Apart from being visited by a sickness bug courtesy of dear old Saint Valentine, this week has been relatively uneventful on any other front so without further ado…
This Week on the Blog
I posted four reviews this week, all of very different types of books starting with a review of a Non-Fiction book by one of my favourite authors; Margaret Forster with her memoir My Life in Houses.
My excerpt post was for an upcoming classic read, Ethan Frome by Edith Wharton which I aim to have read before the end of February.
This Week in Books featured the authors Reginald Hill, Lucy Mangan and Kelly Rimmer.
On Thursday I posted my review of Our Spoons Came From Woolworths by Barbara Comyns which was the first book read and reviewed for The Classics Club. A review that sparked a lot of interest proving once more that us book lovers are interested in the old as well as the new.
This was followed by another Non-Fiction review, this time The Story of Classic Crime in 100 Books by the oh so knowledgeable Martin Edwards, full five stars from Cleopatra Loves Books.
My final review was some contemporary fiction, The Last Day by Claire Dyer that nearly poleaxed me because it had far more depth than might be assumed when you learn it is the story about a man moving in with his ex-wife with his young girlfriend in tow. I was lucky enough to receive an author post explaining why she wanted to explore the love triangle in this novel.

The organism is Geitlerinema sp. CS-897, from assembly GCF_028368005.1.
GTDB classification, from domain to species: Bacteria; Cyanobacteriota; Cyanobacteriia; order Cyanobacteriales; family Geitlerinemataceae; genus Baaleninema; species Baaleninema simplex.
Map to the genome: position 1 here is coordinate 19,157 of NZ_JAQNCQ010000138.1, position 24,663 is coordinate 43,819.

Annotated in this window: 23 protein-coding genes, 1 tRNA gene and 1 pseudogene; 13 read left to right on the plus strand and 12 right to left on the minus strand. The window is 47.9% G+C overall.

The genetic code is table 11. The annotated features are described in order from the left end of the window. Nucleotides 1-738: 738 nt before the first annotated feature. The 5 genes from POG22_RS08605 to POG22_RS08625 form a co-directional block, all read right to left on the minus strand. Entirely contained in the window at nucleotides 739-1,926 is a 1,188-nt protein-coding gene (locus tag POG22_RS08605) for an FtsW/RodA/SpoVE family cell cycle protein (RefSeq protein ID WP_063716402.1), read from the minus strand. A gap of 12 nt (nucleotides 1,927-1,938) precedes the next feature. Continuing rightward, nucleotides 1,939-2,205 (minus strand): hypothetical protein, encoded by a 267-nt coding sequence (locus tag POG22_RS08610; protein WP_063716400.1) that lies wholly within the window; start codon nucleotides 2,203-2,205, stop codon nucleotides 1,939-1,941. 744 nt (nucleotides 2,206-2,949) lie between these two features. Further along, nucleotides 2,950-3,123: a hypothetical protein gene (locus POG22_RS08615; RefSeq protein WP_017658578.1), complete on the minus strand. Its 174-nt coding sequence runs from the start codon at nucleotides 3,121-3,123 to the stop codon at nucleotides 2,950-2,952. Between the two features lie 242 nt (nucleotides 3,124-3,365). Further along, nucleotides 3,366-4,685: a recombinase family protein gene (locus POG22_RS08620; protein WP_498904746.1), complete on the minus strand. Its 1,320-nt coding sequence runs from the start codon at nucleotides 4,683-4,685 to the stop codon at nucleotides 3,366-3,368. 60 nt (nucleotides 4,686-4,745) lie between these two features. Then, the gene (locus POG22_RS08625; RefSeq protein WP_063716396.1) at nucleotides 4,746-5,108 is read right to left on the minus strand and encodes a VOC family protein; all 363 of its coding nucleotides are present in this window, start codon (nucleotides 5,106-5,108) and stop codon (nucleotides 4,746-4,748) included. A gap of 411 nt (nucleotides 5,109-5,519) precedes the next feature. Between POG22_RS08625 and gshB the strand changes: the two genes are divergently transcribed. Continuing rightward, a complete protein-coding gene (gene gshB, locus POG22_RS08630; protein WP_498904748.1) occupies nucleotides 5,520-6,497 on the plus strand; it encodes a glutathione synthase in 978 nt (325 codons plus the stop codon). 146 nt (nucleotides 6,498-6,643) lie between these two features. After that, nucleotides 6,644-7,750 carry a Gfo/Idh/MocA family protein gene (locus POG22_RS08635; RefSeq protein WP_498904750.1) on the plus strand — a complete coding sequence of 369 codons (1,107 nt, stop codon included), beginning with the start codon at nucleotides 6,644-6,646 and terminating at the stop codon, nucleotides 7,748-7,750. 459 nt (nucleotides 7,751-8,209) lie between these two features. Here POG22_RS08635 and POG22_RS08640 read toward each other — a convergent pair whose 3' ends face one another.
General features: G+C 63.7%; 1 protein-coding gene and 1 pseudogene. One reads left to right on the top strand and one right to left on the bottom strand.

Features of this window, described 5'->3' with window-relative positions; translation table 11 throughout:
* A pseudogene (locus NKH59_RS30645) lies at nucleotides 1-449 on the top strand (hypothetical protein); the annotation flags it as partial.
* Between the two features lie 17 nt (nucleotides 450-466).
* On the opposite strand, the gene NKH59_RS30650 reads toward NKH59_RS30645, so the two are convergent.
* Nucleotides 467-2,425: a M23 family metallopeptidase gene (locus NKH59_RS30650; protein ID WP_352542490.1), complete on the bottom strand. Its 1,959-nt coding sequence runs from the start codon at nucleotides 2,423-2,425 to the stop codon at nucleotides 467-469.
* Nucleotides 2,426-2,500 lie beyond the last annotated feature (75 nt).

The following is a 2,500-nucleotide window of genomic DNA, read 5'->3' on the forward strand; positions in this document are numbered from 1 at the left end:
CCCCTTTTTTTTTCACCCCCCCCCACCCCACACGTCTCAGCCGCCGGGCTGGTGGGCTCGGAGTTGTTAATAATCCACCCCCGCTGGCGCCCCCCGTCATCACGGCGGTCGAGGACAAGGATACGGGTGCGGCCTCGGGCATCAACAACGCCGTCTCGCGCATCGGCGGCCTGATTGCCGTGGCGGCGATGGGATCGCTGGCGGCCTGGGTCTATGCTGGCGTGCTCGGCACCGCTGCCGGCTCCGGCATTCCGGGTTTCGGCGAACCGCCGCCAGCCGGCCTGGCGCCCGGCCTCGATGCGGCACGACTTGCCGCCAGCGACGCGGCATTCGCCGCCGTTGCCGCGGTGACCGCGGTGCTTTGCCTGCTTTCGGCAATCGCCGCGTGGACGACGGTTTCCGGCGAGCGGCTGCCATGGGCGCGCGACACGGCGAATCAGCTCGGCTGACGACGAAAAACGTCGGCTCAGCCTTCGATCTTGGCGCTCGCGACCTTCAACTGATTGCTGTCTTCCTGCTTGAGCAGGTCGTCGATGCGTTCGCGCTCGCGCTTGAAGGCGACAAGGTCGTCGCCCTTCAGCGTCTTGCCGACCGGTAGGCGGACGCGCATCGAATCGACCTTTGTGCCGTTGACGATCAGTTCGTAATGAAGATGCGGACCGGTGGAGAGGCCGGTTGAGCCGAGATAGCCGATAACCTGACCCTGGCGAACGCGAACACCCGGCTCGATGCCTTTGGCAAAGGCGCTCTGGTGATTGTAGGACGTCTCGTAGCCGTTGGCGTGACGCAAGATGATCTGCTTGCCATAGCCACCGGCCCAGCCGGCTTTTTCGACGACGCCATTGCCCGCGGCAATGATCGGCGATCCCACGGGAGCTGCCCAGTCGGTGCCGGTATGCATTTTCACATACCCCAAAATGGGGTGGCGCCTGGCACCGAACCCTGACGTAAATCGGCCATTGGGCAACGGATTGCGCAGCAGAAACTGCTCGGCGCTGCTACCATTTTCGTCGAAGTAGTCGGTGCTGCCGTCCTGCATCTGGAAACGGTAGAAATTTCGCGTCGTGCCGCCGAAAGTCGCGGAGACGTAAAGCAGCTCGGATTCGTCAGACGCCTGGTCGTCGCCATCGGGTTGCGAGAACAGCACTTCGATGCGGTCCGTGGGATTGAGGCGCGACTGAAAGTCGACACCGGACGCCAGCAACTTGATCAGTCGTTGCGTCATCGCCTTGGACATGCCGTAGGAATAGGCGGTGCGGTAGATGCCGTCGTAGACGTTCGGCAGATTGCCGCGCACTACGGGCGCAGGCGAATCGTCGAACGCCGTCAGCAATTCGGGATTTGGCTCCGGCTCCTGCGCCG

This Time Last Year…
I was reading The Other Typist by Suzanne Rindell which was one of my favourite reads in 2017. This book is set in 1920s Brooklyn during the Prohibition period. Rose our narrator is a typist in the Police Precinct there and we hear her thoughts on the other typists who she feels superior to. And then Odalie joins the typing pool and Rose’s life is thrown into disarray. In my review I comment that Rose isn’t so much an unreliable narrator as a nebulous one, even at the end of the book I found it hard to pinpoint exactly where the truth ended and the lies began… A superb character study in a time-period and place I know far too little about so all I can say is it had me hooked and oh, that ending!
You can read my full review here or click on the book cover
New York City, 1924: the height of Prohibition and the whole city swims in bathtub gin.
Rose Baker is an orphaned young woman working for her bread as a typist in a police precinct on the lower East Side. Every day Rose transcribes the confessions of the gangsters and murderers that pass through the precinct. While she may disapprove of the details, she prides herself on typing up the goriest of crimes without batting an eyelid.